Pirates Prospects has learned that the Pittsburgh Pirates will promote right-handed pitcher Gage Hinsz to the West Virginia Power and he is expected to start to Friday’s game. This was confirmed through Larry Broadway, who is the Director of Minor League Operations.
Hinsz pitched for Bristol last season, where he had a 3.79 ERA in 38 innings, with a .252 BAA and a 1.58 WHIP. He pitched briefly in the GCL in 2014 after the Pirates took him in the 11th round of the amateur draft, signing him to an over-slot deal for $580,000.
The scouting report after we saw him last season was that he sat 90-92, touching 93 MPH with his fastball, which had nice movement and downhill plane. The curve had sharp 11-to-5 break and potential to be a plus pitch. He was working on a changeup last year and the results were positive. His control was spotty at times, which led to 23 walks in 38 innings last year. Due to his upside, we ranked him as the 25th best prospect in our 2016 Prospect Guide.
Hinsz is 6’4″, 205 pounds, and just turned 20 back in April, so there was some room to add velocity. Back in March we posted video of Hinsz early in Spring Training. In mid-April, he was already showing some added velocity, touching 94 MPH.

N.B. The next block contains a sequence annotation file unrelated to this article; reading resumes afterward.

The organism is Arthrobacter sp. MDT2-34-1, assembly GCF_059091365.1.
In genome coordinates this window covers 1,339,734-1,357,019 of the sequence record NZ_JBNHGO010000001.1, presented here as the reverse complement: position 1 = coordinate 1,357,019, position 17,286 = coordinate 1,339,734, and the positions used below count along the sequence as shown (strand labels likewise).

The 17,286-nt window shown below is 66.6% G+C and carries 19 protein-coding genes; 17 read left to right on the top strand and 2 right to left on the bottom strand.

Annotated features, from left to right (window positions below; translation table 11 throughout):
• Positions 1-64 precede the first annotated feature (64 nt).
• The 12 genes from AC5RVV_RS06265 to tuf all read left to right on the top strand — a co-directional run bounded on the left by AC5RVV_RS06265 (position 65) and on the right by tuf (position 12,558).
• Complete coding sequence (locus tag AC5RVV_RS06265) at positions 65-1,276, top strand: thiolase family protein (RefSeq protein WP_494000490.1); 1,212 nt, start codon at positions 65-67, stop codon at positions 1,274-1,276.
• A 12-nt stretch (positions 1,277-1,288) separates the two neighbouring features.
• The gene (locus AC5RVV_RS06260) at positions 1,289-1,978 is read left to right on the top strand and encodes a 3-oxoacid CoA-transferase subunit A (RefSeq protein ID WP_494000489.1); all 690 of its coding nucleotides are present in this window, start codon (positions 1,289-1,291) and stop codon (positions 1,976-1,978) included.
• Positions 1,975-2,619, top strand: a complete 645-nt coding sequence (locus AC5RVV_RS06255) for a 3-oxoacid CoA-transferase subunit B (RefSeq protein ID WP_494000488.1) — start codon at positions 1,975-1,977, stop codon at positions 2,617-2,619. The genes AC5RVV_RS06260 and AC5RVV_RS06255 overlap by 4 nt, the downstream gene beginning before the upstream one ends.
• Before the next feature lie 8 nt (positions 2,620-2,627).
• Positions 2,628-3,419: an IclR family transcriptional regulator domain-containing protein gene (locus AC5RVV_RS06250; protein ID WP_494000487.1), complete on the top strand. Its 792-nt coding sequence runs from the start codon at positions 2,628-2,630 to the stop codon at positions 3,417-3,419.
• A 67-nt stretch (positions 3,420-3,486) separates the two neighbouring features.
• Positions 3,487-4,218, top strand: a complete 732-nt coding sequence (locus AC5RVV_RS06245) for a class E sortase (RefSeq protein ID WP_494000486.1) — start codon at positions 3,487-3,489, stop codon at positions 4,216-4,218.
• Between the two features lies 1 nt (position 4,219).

Since then, the reports have been even better. Tim Williams talked to a scout today who told him that Hinsz was hitting 95 MPH during a recent start and the curve looked like a plus pitch. I was able to confirm that with someone else who recently watched him pitch. He will now join a West Virginia Power rotation that has another high upside 20-year-old righty who took a big leap forward this season — Mitch Keller.+ posts
John started working at Pirates Prospects in 2009, but his connection to the Pittsburgh Pirates started exactly 100 years earlier when Dots Miller debuted for the 1909 World Series champions. John was born in Kearny, NJ, two blocks from the house where Dots Miller grew up. From that hometown hero connection came a love of Pirates history, as well as the sport of baseball.
When he didn't make it as a lefty pitcher with an 80+ MPH fastball and a slider that needed work, John turned to covering the game, eventually focusing in on the prospects side, where his interest was pushed by the big league team being below .500 for so long. John has covered the minors in some form since the 2002 season, and leads the draft and international coverage on Pirates Prospects. He writes daily on Pittsburgh Baseball History, when he's not covering the entire system daily throughout the entire year on Pirates Prospects.